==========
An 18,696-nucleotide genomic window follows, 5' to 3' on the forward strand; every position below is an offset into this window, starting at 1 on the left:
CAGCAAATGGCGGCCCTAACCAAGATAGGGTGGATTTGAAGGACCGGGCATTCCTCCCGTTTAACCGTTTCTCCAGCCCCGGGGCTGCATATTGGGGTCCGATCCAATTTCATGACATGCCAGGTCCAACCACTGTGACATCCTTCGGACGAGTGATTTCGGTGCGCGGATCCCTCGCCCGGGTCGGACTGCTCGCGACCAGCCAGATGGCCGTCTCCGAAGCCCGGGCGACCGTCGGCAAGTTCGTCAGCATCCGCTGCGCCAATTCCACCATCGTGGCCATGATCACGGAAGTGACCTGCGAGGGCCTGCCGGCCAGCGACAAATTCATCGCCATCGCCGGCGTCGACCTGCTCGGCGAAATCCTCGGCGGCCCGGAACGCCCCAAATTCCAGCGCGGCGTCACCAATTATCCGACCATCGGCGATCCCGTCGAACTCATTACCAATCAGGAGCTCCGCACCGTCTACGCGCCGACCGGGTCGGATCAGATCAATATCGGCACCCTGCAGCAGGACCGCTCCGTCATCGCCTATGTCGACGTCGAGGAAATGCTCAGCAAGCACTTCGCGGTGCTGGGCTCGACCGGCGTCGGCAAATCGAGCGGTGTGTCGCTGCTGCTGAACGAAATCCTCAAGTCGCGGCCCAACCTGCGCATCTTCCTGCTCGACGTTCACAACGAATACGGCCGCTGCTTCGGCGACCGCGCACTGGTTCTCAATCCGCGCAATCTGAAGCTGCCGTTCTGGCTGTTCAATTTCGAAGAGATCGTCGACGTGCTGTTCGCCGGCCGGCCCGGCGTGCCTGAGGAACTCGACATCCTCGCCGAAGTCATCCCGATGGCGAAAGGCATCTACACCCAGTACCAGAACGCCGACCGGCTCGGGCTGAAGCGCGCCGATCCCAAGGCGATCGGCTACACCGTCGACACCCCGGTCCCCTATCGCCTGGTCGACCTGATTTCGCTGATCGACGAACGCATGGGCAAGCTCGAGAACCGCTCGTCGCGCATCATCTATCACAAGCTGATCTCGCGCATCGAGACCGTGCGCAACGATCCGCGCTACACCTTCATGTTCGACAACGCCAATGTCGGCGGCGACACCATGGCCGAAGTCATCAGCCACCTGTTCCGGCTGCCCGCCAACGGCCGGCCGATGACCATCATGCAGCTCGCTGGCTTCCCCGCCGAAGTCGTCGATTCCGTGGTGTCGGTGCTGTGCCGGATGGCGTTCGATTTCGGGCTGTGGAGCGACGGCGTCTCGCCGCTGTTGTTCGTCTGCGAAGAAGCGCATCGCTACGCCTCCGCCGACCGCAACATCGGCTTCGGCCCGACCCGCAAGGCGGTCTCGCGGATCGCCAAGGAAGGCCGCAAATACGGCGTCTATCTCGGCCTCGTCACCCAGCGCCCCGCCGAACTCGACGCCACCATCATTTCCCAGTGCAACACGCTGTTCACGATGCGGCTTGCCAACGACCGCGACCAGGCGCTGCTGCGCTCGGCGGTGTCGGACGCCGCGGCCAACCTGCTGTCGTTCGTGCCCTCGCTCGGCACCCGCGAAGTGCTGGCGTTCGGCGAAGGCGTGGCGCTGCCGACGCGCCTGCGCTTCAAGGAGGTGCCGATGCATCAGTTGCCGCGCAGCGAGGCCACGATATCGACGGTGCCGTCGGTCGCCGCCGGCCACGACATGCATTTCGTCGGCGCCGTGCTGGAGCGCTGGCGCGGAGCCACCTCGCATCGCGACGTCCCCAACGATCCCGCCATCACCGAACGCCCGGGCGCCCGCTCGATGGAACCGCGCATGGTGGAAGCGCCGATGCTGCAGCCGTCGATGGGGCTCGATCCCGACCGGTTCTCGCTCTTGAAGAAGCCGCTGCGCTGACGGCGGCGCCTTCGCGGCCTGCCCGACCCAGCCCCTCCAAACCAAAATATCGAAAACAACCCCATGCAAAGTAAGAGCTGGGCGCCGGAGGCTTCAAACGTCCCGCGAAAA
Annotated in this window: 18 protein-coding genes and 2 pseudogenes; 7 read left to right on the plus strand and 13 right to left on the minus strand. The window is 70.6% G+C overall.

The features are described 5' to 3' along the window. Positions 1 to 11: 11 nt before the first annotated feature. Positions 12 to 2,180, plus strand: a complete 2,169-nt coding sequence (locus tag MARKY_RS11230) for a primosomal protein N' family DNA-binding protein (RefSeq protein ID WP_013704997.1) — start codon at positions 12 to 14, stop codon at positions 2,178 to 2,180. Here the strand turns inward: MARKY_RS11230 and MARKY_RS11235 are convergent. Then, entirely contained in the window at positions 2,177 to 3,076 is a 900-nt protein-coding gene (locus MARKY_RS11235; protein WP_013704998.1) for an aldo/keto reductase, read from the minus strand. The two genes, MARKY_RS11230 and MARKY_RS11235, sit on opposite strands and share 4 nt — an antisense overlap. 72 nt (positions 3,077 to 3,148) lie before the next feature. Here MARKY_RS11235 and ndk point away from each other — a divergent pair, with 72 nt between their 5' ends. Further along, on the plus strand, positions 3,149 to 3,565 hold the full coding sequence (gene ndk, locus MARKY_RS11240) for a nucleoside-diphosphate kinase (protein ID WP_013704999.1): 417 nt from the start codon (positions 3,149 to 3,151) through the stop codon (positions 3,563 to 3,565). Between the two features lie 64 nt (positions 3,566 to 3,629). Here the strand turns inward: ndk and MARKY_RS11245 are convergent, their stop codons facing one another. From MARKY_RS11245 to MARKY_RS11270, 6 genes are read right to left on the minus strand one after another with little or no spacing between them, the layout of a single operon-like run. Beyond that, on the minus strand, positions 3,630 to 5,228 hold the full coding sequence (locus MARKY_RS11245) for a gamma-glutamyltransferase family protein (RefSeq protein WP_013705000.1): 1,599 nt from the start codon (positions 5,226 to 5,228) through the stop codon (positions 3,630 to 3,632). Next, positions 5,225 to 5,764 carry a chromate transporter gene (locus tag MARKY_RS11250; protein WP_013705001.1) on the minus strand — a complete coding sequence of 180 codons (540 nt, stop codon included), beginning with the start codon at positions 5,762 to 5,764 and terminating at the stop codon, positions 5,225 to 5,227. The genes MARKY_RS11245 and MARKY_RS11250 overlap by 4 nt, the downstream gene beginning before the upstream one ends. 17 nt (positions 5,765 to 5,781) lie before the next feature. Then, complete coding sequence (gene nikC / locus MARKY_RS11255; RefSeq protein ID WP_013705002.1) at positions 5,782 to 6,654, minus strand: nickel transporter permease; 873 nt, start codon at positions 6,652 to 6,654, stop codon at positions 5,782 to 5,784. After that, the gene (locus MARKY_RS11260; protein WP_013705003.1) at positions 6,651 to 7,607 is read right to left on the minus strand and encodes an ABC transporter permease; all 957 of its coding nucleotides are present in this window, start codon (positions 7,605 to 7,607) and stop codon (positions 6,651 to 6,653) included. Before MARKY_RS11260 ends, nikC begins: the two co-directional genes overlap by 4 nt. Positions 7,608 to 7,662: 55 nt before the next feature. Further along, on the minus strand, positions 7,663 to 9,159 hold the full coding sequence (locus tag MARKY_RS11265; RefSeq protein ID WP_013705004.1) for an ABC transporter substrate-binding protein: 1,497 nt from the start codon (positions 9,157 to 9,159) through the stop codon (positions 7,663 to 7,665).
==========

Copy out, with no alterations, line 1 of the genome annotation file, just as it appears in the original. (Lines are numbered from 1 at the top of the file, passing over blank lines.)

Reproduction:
An 18,696-nucleotide genomic window follows, 5' to 3' on the forward strand; every position below is an offset into this window, starting at 1 on the left: